I became acquainted with Gary after a friend on my family was killed by a black bear and fed on for two days before being found (he was not a hunter or even familiar with firearms). He worked keeping hiking trails open for the tourists in Colorado. Because other people could not be bothered to obey the Laws on handling and securing garbage a black bear became garbage addicted as well as associated humans with food. While our friend was cooking his evening meal the evidence showed the bear tore his trailers door open, killed him inside, and fed on him fro two days before he was found.

    Another friend of the family was attacked by a black bear male while he was hunting squirrels in southern Arkansas when I was a young boy. Fortunately he was able to kill the bear with a shotgun blast directly into the the bears open mouth at point blank range; when the bear stood up growing at him.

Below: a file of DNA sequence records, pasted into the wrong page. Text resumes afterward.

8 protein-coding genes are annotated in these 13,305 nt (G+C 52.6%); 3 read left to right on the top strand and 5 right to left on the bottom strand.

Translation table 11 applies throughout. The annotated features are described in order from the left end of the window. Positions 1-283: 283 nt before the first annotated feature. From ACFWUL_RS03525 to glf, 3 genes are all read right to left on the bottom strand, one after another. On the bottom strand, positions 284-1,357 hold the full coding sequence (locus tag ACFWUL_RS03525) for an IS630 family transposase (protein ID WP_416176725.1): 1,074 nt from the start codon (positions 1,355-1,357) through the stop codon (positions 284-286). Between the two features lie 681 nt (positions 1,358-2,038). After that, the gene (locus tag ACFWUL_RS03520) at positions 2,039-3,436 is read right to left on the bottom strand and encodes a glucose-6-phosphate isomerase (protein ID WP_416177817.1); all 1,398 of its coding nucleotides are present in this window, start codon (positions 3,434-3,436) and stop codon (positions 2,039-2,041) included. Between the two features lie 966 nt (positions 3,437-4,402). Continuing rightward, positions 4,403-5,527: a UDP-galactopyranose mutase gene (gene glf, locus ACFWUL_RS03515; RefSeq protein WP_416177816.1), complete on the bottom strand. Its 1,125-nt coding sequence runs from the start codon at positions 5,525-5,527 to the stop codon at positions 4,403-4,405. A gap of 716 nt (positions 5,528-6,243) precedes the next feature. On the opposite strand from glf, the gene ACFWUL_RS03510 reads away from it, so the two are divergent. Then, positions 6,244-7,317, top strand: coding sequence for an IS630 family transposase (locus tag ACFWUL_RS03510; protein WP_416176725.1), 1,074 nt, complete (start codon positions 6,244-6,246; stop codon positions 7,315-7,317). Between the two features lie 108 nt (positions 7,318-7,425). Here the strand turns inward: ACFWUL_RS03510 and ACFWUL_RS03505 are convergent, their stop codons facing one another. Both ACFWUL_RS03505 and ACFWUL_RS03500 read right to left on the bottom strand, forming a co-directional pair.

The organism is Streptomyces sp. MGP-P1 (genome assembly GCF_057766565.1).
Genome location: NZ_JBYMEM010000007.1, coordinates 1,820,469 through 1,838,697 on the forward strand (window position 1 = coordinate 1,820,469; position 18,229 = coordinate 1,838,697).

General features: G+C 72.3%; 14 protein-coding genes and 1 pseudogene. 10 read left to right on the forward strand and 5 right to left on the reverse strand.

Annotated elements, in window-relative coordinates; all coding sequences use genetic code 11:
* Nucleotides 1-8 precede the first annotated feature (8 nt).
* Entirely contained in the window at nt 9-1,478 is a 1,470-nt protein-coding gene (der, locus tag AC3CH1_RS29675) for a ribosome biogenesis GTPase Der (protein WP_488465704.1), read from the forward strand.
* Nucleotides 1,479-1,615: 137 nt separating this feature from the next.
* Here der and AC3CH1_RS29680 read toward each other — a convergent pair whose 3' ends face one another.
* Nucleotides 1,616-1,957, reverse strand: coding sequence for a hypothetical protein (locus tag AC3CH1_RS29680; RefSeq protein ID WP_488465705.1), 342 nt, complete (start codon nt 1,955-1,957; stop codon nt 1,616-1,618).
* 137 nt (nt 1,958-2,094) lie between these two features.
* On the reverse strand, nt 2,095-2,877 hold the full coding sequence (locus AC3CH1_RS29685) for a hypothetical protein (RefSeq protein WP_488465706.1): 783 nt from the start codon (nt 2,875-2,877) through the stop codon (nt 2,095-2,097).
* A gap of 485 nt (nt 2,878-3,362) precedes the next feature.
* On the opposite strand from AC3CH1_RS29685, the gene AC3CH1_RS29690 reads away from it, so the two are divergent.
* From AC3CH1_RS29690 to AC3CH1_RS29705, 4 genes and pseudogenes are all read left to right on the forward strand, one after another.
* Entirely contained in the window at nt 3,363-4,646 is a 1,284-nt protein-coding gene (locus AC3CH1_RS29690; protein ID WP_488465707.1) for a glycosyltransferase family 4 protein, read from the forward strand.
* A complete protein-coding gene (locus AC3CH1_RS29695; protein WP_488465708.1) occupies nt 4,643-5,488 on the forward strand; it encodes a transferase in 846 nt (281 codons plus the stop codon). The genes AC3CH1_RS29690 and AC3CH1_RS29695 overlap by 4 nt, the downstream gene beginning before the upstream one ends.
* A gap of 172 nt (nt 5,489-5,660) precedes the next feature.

Bears are totally unpredictable.

    Fatal Black Bear Attacks on the Rise

    Fatal Attacks by American Black Bear on People:1900–2009

    A marked increase in fatal attacks by black bears in North America since 1960 is likely linked to growing human populations.

    The vast majority of the attacks -- 92 percent -- were carried out by lone male bears. If you play dead during a black bear attack you will not be playing dead for long!

  13. Pleasure to read your post. I have had the pleasure of listening to Gary Shelton talk about bear behaviour. Five foot nothing and 120lbs I have avoided many bear encounters because of his words and advice. I still remember many of his bear stories he told us.